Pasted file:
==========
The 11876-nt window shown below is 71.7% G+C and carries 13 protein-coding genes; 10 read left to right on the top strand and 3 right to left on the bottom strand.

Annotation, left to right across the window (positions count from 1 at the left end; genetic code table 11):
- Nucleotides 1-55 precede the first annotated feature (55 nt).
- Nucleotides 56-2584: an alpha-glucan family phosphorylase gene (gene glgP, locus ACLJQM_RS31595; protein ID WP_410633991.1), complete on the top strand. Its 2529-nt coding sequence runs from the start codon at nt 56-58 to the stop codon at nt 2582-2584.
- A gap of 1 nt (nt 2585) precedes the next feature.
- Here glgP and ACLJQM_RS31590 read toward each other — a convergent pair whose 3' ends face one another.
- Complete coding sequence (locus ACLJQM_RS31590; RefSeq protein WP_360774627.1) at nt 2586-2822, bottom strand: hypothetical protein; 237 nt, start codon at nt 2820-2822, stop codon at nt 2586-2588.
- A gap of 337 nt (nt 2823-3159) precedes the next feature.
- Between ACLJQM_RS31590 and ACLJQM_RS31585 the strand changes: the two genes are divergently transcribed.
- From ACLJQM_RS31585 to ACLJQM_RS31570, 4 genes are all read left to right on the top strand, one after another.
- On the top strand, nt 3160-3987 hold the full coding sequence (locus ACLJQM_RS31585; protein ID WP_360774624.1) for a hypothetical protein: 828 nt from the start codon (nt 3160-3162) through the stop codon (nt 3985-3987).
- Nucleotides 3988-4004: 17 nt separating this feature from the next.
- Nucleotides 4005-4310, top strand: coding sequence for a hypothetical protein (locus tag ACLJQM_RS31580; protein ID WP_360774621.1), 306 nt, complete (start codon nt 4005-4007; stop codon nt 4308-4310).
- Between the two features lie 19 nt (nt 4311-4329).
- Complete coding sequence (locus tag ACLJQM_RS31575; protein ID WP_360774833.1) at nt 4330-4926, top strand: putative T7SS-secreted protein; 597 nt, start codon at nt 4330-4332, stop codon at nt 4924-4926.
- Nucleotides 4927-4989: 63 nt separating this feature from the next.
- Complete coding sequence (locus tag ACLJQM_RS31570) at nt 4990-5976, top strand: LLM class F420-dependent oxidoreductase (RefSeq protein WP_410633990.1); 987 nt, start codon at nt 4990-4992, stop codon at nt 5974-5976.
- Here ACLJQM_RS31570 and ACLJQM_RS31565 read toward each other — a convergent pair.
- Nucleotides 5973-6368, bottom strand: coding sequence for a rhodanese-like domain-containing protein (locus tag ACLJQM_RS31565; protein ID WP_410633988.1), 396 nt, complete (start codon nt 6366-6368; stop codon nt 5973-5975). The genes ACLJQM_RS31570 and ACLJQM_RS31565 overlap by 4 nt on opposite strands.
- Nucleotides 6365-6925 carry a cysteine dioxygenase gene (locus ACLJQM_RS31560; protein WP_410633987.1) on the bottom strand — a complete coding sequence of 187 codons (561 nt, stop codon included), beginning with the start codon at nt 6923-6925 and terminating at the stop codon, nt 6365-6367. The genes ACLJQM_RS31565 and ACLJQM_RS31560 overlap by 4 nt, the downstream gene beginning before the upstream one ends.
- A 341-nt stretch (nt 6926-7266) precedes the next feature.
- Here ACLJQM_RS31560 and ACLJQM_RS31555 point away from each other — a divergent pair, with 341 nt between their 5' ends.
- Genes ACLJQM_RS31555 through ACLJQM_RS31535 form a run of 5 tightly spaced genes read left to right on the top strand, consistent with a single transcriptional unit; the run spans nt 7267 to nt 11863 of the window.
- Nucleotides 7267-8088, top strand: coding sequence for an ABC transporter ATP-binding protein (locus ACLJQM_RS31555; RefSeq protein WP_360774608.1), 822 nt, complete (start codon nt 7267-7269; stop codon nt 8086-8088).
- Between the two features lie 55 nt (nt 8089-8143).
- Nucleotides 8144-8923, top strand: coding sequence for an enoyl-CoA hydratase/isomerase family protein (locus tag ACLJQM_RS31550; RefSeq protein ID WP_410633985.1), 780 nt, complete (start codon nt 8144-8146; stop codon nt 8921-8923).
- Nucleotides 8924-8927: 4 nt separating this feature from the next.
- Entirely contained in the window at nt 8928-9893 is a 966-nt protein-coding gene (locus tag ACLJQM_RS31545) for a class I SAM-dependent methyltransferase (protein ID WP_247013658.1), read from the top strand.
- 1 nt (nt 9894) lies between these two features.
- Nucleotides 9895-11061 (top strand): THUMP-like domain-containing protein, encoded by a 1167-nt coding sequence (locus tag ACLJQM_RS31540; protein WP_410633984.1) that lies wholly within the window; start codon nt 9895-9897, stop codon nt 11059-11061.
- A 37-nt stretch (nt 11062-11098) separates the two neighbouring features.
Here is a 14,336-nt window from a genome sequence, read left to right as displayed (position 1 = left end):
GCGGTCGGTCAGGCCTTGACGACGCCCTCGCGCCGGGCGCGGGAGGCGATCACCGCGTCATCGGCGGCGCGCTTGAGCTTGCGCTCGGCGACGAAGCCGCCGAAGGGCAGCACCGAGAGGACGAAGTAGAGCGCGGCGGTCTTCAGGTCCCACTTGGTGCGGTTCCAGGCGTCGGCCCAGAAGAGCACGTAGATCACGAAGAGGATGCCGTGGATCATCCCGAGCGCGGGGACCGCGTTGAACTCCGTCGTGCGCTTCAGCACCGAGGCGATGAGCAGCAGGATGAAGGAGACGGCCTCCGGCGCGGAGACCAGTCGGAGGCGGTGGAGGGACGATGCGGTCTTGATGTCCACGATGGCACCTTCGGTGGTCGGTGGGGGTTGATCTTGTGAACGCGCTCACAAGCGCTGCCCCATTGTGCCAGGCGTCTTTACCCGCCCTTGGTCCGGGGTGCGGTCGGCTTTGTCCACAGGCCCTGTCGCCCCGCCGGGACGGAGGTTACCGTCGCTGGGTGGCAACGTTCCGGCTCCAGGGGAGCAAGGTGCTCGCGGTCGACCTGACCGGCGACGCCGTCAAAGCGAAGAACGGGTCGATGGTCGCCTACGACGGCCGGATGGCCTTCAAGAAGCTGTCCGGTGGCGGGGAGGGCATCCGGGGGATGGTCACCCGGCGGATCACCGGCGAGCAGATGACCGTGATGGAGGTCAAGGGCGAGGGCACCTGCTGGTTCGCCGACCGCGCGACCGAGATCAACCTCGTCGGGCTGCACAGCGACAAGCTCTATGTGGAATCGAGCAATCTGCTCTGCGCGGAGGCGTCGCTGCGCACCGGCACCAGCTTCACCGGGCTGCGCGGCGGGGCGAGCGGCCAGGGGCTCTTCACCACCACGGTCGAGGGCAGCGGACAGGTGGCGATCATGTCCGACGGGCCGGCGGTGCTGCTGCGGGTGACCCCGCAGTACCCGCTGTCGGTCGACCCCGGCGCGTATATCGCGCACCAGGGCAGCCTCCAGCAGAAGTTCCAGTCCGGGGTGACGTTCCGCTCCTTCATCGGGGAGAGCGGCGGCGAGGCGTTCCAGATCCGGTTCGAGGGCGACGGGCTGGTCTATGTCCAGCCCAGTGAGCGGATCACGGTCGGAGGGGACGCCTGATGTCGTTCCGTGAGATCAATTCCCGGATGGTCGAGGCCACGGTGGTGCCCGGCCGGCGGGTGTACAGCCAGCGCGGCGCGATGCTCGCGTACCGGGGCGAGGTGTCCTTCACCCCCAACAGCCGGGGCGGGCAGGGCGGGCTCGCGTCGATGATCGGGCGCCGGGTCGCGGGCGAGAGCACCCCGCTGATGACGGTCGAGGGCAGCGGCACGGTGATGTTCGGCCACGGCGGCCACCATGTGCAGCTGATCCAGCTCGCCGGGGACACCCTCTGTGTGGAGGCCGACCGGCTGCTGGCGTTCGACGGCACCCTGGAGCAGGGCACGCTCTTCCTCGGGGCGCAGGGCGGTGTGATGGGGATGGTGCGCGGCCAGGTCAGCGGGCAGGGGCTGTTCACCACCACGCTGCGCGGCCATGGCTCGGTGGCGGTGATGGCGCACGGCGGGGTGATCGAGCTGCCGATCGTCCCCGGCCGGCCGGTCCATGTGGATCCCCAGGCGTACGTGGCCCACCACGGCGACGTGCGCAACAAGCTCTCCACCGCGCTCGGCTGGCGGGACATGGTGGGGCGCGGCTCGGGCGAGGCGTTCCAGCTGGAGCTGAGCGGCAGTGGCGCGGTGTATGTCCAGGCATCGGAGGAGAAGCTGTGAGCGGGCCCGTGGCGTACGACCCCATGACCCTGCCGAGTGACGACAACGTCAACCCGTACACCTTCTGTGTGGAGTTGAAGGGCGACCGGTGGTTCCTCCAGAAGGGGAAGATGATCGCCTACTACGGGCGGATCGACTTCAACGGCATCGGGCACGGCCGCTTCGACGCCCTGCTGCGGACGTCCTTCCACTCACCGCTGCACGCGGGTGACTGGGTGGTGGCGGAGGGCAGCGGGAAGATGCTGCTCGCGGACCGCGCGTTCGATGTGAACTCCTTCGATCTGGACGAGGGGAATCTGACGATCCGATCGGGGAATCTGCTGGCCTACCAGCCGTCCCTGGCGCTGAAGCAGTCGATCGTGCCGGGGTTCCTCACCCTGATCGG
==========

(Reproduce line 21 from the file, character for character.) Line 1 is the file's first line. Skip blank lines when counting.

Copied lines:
- A 341-nt stretch (nt 6926-7266) precedes the next feature.